Stories about magic, involving magical worlds or people who could wield power some of us only wish we could access have always been popular in our modern media. Ursula K Le Guinn may have been the first author to construct the magic school narrative, focusing on the students of magic facing off against the dark forces they are ill-equipped to deal with. Tales from Earthsea may have been one of the most influential series in the magical genre, becoming so popular that many other books built off of her original magic school narrative, creating their own worlds and students to pit against the forces of evil.
Harry Potter became an unstoppable phenomena, and I think we wound up feeling rippling effects throughout the literary world, especially in the young adult genre. Young wizards and witches are always entertaining characters to read about, especially as we see them learning how to use their powers and discovering just what and who they are.
But magic schools aren’t the only popular stories. Modern witchcraft and neo-paganism has been on the rise for years, starting in the age of spirituality in the early 30s when people started believing in seances and traveling psychics took to the road to entertain thousands of people. In the 60s was the next wave, as people broke out of the harshly rigid society of the post-war period and explored new ideas and concepts, ushering in the age of free love. The 70s and the Reagan era of politics put an almost stop to it, but neo-paganism had made an impression on society in the US for good. In the current couple of decades, I think we’re seeing a resurgence of pagan and neo-pagan beliefs as people slowly turn away from conventional Christianity and Abrahamic religions, turning to atheism or just plain agnosticism.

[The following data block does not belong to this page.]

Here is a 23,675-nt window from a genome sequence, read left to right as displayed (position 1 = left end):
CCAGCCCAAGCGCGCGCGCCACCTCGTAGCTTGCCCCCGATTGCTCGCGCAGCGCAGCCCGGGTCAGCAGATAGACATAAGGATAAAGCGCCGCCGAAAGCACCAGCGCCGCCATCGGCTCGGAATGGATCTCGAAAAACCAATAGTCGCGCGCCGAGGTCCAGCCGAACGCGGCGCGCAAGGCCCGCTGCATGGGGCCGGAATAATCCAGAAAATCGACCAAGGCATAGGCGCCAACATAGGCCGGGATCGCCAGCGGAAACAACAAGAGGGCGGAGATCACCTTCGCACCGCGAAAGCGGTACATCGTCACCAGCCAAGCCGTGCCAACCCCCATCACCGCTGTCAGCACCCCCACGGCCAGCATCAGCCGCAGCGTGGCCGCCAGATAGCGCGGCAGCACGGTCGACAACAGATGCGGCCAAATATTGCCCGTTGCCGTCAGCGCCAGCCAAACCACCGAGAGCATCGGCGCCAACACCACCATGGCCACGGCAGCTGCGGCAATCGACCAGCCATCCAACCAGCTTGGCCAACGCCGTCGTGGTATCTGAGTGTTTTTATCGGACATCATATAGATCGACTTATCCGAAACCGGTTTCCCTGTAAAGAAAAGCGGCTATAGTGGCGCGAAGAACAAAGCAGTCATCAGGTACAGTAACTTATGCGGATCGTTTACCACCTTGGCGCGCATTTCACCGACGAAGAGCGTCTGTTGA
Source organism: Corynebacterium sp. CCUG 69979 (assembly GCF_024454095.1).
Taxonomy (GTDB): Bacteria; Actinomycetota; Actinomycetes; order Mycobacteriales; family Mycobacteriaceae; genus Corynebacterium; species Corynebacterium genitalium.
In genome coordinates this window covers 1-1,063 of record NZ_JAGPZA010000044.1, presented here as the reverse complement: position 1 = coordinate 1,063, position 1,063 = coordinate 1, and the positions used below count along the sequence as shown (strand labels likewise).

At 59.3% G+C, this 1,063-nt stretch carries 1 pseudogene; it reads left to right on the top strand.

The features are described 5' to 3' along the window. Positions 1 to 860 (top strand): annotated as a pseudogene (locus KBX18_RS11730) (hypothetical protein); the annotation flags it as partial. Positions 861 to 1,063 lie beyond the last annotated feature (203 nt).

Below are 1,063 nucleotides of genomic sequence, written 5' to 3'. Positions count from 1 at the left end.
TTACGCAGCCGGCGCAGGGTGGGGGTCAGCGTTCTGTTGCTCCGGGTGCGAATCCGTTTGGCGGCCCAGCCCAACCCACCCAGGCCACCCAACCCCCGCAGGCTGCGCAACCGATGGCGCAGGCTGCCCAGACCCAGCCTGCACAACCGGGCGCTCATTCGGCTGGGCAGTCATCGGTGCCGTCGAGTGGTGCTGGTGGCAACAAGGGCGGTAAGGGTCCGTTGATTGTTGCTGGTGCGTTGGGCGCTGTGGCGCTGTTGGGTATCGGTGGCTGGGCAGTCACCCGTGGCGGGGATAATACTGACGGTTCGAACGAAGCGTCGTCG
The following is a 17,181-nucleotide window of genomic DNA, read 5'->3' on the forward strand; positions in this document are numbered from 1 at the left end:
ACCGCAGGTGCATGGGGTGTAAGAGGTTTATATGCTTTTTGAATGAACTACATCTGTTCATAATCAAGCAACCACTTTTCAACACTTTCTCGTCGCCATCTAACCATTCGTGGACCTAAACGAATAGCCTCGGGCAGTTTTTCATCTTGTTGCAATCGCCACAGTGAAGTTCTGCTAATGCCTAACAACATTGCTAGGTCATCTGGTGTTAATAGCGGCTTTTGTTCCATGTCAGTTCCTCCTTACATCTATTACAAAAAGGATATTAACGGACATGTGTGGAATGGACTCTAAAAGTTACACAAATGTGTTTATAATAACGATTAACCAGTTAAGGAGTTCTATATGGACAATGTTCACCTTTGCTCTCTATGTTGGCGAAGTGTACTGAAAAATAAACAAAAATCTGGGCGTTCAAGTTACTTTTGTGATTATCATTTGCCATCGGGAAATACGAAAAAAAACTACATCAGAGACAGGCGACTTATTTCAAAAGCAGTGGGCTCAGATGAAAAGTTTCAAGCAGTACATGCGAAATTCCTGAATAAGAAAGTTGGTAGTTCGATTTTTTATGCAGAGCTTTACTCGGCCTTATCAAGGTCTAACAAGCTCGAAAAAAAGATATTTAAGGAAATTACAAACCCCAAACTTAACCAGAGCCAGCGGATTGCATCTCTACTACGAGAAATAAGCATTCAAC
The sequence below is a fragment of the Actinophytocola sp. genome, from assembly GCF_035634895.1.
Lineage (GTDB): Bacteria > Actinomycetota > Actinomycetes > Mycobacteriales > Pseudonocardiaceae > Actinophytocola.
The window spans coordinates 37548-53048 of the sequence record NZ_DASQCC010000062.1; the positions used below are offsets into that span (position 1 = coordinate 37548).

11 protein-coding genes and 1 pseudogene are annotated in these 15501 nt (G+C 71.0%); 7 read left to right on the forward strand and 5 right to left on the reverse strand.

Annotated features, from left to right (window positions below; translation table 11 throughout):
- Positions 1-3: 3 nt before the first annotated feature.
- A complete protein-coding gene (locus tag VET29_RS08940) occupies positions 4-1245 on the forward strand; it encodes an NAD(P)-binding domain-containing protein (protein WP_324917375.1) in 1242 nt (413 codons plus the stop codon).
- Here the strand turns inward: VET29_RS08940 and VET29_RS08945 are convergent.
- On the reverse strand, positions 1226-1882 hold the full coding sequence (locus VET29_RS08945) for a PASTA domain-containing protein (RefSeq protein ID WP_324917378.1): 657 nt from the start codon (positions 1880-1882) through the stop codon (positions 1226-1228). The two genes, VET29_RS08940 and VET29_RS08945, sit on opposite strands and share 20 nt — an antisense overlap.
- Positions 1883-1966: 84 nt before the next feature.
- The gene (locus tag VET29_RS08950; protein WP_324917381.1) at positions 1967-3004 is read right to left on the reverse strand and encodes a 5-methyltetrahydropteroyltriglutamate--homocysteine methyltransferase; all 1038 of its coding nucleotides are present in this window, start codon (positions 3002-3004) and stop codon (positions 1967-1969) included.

I started my own journey with neo-paganism, specifically Wicca, when I was in high school. A group of friends and I would gather a couple times a week and learn the most that we could, forming a makeshift coven. We didn’t entirely know what we were doing at the time, and were prone to theatrics and drama (as teenagers are), but it cemented in me a belief and way of thinking that I couldn’t escape from. Moving on to college found me in a paganism and interfaith club that gave me the knowledge and confidence to really explore what I wanted to believe in. But the struggles of life after college and financial difficulties meant I slowly became a non-practicing Wiccan for a long time. It’s only recently that I’ve picked it up again and started back on my religious journey.
I’d like you to join me on that journey as I puzzle through the intricacies of religion, belief, and magic to try and figure out my own path. We’ll delve into the media that we all love, looking at their influences in the metaphysical and mythological worlds as well, pulling out books, TV series, and movies into the light.
Welcome to Media and Magic.